Allergies in Dogs

Our rescued Cavalier, Fin, had multiple allergies. He was the worst case that our vet had seen!  I have opened this page so that owners of dogs with allergies can share their experiences and things which have worked for them.

Fin soon after arrival

Fin soon after arrival

If your dog is biting himself or scratching excessively, or has repeated infections in his ears, eyes, anal glands or on his skin, and loss of fur, I would advise a visit to the vet to discuss having your dog allergy-tested. Once you know what you are up against you can exclude these things from his diet and his environment to make life easier for him.

Food intolerance may be the underlying cause of many of the health problems in animals. We have found this in Fin who was allergic to many and various stimuli.  Adverse reactions to ingredients in the diet may well be one of the most common but least recognised causes of ill-health both in pets and humans. In theory, any dietary ingredient can cause an intolerance. In practice, protein (e.g. beef, lamb) dairy (e.g. milk) or carbohydrate (e.g. wheat, rice) sources are the most likely causes although chemical additives such as food colourings, yeast and preservatives can cause a reaction. All the above applied to Fin, resulting in inflammation and sensitivity of the skin, constant ear and eye infections, and loss of nearly all his fur.

Understanding and recognising dietary intolerance is not helped by pet food legislation which allows pet food manufacturers to declare ingredients such as “animal derivatives and cereals” rather than naming the actual ingredients. This means that you cannot know precisely what you are feeding and the ingredients can be changed at will, without notice.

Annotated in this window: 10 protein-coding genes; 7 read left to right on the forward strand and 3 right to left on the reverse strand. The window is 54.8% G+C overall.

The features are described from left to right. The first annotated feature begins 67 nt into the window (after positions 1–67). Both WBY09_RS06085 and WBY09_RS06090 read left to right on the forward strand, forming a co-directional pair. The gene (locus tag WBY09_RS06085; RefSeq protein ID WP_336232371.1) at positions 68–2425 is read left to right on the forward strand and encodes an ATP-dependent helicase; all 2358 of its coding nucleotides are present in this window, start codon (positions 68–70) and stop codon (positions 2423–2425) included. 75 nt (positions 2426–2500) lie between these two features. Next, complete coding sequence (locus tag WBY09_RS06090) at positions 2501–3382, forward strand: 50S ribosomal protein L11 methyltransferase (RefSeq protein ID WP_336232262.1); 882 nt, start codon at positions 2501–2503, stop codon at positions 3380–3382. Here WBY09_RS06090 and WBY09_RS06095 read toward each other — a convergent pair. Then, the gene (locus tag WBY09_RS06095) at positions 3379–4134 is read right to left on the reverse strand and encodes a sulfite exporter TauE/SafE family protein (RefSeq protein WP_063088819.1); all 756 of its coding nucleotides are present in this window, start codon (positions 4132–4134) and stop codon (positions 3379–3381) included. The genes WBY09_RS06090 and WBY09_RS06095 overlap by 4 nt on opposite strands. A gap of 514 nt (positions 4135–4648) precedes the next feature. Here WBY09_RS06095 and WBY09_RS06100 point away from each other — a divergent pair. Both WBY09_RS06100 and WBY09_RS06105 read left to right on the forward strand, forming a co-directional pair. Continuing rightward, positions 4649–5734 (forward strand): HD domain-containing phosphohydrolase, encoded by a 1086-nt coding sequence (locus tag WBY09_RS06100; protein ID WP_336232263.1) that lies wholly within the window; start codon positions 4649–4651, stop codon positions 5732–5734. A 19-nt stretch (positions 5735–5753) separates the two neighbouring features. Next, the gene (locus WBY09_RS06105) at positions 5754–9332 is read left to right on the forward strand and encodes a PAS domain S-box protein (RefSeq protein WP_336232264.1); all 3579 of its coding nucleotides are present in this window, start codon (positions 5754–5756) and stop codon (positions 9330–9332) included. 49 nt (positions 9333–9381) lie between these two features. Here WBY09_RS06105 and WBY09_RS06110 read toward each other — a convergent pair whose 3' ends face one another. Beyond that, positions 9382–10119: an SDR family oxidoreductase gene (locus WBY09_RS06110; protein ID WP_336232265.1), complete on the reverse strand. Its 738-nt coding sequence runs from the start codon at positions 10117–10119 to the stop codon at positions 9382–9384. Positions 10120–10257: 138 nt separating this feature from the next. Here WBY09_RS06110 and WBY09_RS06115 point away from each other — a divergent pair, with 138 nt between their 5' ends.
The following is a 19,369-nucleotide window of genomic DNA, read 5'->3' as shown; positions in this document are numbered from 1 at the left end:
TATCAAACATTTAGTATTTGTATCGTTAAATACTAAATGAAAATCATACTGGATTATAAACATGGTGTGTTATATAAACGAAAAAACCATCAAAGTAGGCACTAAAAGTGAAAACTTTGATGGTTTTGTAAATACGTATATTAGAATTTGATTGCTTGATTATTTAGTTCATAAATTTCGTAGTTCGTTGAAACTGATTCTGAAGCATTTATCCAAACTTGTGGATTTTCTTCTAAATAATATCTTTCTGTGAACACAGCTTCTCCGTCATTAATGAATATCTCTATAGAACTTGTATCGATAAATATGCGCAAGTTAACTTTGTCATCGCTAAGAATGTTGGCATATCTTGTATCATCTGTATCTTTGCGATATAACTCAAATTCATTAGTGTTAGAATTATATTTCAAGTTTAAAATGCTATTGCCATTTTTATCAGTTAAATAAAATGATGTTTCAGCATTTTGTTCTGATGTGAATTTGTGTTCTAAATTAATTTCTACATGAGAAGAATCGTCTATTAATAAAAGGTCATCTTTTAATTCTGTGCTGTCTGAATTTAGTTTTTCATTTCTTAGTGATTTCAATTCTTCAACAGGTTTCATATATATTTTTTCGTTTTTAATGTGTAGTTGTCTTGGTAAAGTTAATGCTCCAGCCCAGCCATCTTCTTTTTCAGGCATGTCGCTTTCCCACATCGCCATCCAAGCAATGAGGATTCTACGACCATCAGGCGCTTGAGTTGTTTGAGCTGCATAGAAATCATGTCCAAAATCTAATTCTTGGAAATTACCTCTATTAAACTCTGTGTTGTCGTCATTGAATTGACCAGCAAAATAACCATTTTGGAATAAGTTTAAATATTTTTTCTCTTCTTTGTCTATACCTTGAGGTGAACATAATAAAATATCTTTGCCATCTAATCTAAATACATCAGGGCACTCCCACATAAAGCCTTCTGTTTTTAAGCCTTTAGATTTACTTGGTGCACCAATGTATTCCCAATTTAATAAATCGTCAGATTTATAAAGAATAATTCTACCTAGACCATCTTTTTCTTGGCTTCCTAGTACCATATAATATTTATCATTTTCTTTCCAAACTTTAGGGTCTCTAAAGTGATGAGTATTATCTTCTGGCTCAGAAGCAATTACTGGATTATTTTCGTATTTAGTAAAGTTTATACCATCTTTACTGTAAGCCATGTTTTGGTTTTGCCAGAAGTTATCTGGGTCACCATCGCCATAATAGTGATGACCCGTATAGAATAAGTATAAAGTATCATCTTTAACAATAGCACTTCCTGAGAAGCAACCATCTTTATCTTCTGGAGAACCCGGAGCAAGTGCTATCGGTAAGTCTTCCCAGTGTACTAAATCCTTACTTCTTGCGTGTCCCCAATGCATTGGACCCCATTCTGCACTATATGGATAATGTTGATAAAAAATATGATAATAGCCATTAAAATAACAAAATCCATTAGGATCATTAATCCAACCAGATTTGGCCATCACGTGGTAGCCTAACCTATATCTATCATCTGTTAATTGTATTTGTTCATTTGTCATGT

Fin at his Worst

Fin at his Worst

In general, adverse reactions to food can be divided into those which act through the immune system (allergy) and those which do not (intolerance). Although the mechanisms of the two are different, the symptoms are indistinguishable. Signs of intolerance (symptoms) vary widely and are not well understood or documented. A reaction can be instantaneous or delayed, even for several days. It can be mild and ill-defined causing signs of ill-health such as lethargy, loss of appetite, abdominal pain, stiffness, failure to thrive, unpleasant body odours, bad breath, discharge from orifices and so on.

An anaphylactic reaction can cause shock and death. In theory, any organ or system can be affected and this can give rise to a wide range of symptoms. In pets, dietary intolerance most commonly affects the skin or digestive system causing disease/disorders related to these organs. This might be eczema, itchy skin, dermatitis, otitis (ear inflammation), vomiting, diarrhoea, colitis, gastroenteritis, pancreatitis, hepatitis, abdominal discomfort etc.

Other organ systems can also be affected e.g. immune system, musculo-skeletal system, nervous system, endocrine (hormonal) system. Any symptom or disease affecting any of these organ systems could be caused by a dietary intolerance. This would include arthritis, convulsions (epilepsy), abnormal behaviour, allergic (pollen, house dust mite) and inflammatory reactions (pancreatitis, hepatitis), susceptibility to infection etc. Long-term unrecognised dietary intolerance may be the underlying cause of degenerative diseases such as heart or kidney failure and cancer. It is probable that dietary intolerance is much more prevalent than pet owners and veterinary surgeons realise.